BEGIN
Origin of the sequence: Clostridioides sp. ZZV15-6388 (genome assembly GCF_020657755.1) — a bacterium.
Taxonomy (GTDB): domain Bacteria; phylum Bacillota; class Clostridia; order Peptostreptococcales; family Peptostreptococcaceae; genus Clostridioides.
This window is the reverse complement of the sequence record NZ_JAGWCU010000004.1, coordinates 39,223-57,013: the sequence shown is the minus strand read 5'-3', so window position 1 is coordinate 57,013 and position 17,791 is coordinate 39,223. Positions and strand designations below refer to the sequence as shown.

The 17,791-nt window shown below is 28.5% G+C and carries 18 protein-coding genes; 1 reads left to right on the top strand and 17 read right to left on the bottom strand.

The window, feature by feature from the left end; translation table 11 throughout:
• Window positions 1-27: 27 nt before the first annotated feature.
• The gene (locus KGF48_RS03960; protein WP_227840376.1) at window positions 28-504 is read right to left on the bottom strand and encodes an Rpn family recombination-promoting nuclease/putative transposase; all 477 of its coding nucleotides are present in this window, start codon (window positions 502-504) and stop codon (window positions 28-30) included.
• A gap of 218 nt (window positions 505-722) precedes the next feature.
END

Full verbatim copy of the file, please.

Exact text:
Origin of the sequence: Clostridioides sp. ZZV15-6388 (genome assembly GCF_020657755.1) — a bacterium.
Taxonomy (GTDB): domain Bacteria; phylum Bacillota; class Clostridia; order Peptostreptococcales; family Peptostreptococcaceae; genus Clostridioides.
This window is the reverse complement of the sequence record NZ_JAGWCU010000004.1, coordinates 39,223-57,013: the sequence shown is the minus strand read 5'-3', so window position 1 is coordinate 57,013 and position 17,791 is coordinate 39,223. Positions and strand designations below refer to the sequence as shown.

The 17,791-nt window shown below is 28.5% G+C and carries 18 protein-coding genes; 1 reads left to right on the top strand and 17 read right to left on the bottom strand.

The window, feature by feature from the left end; translation table 11 throughout:
• Window positions 1-27: 27 nt before the first annotated feature.
• The gene (locus KGF48_RS03960; protein WP_227840376.1) at window positions 28-504 is read right to left on the bottom strand and encodes an Rpn family recombination-promoting nuclease/putative transposase; all 477 of its coding nucleotides are present in this window, start codon (window positions 502-504) and stop codon (window positions 28-30) included.
• A gap of 218 nt (window positions 505-722) precedes the next feature.